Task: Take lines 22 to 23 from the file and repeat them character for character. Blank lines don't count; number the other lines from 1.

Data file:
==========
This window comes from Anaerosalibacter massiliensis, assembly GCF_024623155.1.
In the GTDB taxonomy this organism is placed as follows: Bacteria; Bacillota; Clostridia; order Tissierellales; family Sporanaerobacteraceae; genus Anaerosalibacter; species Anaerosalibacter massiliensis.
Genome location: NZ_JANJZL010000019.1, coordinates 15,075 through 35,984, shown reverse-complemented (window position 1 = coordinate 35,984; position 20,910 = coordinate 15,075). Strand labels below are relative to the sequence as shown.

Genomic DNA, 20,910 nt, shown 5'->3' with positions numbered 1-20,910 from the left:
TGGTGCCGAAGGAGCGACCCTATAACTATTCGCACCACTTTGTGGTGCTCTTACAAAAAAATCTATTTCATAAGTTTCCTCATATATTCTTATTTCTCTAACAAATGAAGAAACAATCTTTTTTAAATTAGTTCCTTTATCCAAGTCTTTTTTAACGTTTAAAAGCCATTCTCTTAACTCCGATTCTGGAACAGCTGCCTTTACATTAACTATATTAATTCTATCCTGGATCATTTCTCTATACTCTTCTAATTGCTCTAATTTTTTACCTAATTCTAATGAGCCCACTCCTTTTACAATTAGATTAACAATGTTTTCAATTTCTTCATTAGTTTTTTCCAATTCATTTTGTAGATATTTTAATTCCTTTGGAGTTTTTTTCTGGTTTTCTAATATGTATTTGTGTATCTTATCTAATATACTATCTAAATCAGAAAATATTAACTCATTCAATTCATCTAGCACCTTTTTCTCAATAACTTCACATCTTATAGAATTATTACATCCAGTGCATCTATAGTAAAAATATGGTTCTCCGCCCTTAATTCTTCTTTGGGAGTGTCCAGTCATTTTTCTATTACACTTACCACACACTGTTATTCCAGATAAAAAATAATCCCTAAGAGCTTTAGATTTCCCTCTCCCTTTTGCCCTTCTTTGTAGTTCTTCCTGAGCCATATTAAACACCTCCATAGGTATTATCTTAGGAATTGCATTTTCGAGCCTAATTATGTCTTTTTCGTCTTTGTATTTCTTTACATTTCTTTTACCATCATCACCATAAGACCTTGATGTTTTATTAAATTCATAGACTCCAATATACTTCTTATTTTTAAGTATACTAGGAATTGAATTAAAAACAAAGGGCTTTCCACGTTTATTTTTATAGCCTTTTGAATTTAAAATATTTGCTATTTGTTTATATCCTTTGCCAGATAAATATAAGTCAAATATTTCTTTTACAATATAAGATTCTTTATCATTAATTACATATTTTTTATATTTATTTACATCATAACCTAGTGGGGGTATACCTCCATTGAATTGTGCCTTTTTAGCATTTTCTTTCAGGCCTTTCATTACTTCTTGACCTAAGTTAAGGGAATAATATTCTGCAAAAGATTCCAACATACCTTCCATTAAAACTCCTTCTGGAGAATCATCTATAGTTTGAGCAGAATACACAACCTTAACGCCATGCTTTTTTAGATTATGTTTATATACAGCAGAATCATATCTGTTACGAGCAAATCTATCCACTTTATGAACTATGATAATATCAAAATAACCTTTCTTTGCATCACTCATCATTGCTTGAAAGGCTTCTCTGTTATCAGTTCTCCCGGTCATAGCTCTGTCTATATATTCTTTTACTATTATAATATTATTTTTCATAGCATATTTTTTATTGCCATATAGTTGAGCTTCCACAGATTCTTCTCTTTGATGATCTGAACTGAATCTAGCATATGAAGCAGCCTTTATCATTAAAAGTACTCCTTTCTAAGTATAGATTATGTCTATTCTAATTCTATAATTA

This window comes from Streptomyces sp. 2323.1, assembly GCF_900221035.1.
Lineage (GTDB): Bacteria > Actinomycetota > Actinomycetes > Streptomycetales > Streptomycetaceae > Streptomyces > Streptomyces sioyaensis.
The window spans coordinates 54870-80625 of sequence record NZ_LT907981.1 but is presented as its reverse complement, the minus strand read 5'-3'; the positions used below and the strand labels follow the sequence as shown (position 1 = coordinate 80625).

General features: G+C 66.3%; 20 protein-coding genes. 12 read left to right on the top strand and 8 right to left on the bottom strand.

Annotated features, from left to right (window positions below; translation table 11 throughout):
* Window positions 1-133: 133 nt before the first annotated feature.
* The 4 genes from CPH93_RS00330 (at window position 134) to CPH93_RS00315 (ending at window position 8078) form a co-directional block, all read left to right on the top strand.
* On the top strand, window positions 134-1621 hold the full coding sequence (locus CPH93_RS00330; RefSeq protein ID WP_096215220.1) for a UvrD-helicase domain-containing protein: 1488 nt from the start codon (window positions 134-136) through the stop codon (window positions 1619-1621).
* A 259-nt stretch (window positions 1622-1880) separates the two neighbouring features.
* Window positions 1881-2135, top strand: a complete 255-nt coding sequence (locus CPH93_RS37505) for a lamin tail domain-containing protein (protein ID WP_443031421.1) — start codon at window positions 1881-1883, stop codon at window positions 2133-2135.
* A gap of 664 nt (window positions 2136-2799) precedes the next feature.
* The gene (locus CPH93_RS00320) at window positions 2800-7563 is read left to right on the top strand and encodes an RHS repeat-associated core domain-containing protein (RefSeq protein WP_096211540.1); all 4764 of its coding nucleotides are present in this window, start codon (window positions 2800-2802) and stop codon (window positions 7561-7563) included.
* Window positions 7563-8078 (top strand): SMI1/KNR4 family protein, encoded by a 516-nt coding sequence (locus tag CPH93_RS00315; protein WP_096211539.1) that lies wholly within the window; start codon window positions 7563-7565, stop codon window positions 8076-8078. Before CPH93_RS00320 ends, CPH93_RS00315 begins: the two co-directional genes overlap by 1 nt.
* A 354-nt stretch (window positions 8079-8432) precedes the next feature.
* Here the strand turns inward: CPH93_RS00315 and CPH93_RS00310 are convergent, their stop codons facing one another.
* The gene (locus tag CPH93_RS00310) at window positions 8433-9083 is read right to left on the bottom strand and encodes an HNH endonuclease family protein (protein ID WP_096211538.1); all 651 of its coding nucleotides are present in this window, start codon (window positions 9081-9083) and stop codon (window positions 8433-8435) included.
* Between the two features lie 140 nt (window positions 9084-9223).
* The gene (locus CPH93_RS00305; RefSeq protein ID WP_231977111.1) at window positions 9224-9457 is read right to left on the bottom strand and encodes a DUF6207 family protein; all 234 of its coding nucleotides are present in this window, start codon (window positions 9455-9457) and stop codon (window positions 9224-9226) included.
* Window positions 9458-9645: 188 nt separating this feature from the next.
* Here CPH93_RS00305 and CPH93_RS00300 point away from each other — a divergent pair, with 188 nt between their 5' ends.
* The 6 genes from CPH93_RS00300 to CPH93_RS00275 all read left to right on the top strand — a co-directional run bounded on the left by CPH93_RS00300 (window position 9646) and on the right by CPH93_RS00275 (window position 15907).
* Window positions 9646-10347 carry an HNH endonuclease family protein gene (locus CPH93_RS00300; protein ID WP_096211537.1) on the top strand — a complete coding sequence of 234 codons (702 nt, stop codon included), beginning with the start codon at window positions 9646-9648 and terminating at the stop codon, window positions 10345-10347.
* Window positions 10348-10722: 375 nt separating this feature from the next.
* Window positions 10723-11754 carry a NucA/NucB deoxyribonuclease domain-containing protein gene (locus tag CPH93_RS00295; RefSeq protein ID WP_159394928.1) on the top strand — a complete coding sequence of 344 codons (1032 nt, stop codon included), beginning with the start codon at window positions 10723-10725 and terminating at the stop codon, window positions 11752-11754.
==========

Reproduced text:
* Between the two features lie 140 nt (window positions 9084-9223).
* The gene (locus CPH93_RS00305; RefSeq protein ID WP_231977111.1) at window positions 9224-9457 is read right to left on the bottom strand and encodes a DUF6207 family protein; all 234 of its coding nucleotides are present in this window, start codon (window positions 9455-9457) and stop codon (window positions 9224-9226) included.